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As a disclaimer, I'm new to digital electronics and somewhat new to soldering.

I recently bought a standard GPIO header for my raspberry pi zero, but in order to use both the camera part of my case and the pins, I soldered the pins up from underneath, rather than from above down. So the short pins are soldered on the top of the board instead of underneath like usual. However, I tried using a screen module on this, which only showed up black but shows up in full display on the other pi zero I soldered in the traditional way. My T cobbler also works on the normal one, but not on the one soldered upside down.

What could be the possible cause for this? I tried reversing the orientation of the ribbon cable from the Pi to the T Cobbler and that showed power for a brief second before dying off.

Again, I'm extremely new to this sort of thing since my specialty is programming, so I'm not sure how to diagnose these sorts of issues -- I do have a multimeter, as well if need be.

https://imgur.com/a/7FU3aeF

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    What kind of screen did you attach? Are you aware that if you solder the pins on the other side, the numbering will be mirrored? You'll have to swap the even with the odd pins on your display connection. – PMF Nov 9 '20 at 6:06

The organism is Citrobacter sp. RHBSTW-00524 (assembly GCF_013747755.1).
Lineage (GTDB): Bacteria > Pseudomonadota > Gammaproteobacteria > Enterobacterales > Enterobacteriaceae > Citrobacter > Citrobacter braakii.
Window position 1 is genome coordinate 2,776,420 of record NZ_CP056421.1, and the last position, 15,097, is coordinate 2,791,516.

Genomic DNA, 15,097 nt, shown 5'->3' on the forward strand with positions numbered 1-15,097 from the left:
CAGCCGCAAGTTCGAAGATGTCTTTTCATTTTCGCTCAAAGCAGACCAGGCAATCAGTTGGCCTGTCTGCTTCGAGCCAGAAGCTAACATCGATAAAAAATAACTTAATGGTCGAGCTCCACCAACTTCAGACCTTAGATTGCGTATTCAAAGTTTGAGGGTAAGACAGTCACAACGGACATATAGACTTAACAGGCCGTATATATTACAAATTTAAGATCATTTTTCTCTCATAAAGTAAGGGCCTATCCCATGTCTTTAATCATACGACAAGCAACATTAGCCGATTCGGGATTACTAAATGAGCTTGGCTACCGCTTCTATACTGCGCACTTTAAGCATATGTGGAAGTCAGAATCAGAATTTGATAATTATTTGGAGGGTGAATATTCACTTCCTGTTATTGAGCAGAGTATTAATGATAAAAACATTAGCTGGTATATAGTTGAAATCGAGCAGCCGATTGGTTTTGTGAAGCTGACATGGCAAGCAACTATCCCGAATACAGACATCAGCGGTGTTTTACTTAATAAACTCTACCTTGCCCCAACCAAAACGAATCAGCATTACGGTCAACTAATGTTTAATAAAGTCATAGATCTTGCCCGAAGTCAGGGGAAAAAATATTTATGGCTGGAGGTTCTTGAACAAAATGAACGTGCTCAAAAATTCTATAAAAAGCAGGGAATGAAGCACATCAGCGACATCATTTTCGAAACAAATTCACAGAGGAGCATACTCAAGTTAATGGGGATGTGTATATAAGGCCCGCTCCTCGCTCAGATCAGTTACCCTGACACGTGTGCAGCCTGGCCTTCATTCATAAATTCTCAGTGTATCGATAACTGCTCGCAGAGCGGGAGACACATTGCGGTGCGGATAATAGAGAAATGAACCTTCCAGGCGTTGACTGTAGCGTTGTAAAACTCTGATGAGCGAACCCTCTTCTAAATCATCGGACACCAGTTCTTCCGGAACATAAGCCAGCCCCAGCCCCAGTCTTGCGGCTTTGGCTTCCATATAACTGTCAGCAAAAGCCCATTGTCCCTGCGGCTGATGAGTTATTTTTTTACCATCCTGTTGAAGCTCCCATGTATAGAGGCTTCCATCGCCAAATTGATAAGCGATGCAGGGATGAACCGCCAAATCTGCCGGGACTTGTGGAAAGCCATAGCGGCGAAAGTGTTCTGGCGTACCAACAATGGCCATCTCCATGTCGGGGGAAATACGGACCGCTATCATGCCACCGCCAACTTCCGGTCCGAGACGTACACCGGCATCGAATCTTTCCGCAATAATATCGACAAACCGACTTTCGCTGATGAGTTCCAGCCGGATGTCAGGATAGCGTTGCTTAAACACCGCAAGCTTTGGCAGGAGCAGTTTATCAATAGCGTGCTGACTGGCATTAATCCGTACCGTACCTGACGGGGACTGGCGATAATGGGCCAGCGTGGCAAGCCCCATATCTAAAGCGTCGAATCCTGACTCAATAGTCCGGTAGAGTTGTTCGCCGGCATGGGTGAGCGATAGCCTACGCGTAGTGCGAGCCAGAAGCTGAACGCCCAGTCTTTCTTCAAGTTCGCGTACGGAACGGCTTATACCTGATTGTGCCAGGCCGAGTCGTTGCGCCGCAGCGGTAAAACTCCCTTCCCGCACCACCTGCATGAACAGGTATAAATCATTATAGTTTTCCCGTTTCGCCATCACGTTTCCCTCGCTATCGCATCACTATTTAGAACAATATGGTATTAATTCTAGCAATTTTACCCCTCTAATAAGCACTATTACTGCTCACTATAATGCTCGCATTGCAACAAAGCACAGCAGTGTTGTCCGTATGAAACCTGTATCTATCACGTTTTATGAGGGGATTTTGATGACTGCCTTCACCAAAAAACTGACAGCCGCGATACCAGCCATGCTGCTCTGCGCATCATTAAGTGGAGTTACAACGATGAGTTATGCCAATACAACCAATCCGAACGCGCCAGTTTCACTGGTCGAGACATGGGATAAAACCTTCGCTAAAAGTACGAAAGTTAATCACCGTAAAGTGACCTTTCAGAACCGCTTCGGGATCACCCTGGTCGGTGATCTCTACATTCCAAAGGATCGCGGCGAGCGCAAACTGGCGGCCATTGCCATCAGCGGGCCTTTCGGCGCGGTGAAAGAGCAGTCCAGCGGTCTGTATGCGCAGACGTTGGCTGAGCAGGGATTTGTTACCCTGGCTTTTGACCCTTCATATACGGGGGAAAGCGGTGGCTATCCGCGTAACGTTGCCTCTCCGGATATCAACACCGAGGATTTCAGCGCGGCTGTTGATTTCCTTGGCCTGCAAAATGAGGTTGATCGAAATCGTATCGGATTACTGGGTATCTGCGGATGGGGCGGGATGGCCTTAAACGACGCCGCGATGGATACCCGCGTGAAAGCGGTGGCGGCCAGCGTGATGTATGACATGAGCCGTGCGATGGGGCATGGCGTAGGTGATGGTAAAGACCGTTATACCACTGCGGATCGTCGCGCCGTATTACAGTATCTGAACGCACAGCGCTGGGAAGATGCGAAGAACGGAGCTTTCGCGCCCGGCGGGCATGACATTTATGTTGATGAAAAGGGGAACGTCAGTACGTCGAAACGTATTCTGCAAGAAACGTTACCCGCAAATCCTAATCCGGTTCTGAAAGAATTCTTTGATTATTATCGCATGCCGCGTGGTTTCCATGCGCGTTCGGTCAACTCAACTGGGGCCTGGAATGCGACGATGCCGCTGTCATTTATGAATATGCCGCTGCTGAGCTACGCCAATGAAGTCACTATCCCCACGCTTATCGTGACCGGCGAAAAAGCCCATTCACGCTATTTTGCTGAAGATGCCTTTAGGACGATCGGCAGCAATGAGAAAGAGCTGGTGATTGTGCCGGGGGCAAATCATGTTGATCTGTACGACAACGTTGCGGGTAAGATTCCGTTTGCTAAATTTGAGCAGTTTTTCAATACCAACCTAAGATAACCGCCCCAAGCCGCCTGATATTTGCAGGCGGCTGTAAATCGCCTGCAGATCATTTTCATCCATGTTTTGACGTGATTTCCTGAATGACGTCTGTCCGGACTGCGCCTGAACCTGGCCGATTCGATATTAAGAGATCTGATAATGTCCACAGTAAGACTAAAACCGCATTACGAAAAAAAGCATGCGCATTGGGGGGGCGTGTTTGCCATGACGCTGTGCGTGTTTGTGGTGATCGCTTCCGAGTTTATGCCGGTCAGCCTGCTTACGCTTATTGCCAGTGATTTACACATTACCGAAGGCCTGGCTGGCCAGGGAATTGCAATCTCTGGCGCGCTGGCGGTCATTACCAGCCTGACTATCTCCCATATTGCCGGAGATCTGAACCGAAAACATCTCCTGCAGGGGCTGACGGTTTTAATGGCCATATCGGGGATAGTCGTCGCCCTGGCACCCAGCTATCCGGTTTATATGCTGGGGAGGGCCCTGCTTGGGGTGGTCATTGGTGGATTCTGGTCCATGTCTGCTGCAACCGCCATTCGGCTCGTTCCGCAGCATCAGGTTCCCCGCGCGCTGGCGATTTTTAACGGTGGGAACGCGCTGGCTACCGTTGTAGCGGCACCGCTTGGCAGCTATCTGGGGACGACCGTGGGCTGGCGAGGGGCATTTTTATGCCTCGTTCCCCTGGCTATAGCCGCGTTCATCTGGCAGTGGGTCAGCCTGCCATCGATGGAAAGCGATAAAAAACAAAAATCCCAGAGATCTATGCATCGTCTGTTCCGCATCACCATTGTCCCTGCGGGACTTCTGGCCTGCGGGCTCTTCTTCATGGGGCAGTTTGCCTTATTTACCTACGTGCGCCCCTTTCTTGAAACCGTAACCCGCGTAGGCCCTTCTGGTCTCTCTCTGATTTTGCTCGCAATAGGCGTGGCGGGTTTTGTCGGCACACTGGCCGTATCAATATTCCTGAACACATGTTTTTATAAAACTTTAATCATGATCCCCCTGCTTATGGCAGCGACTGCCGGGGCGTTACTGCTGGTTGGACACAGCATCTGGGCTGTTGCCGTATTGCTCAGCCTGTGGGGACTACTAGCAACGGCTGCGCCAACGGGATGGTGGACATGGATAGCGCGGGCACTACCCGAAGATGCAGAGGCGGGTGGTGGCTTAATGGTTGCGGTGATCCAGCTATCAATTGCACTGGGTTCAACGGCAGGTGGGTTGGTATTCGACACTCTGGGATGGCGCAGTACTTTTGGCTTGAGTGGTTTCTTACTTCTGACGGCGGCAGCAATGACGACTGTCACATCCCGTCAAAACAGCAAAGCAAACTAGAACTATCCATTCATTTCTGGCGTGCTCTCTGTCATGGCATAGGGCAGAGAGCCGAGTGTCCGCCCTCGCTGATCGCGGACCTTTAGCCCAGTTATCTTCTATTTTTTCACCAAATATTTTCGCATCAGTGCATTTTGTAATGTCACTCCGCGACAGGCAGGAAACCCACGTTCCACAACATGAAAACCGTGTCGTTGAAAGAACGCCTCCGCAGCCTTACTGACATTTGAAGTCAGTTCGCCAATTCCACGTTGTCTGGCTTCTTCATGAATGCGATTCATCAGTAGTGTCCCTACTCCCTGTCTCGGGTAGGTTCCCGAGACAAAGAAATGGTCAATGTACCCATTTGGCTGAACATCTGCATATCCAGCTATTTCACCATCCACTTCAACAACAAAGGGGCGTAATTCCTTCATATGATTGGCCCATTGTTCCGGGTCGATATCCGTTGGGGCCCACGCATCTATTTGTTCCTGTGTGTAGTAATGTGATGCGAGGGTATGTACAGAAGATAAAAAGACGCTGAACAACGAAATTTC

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    the odd and even pins became transposed when you did that ... you need a short cable with female ends and a pin header ... use it to extend the existing cable ... two ribbon cables joined with a pin header introduce a second flip into the circuit and resolve the problem – jsotola Nov 9 '20 at 7:35
  • As @Millways says you will need a custom cable. In effect you have created a mirror image of the pins so you will need a mirror image cable. – joan Nov 9 '20 at 8:44
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If you are trying to access the Pi Header from the bottom the short answer is that this is IMPOSSIBLE

Technically it is not strictly impossible but you would either have to:-

  1. Make a gender-changing board
  2. or use a header on the bottom of whatever you are trying to connect. (I did something like this to connect a gertboard via a cable) - but this requires significant manual dexterity and soldering skill.

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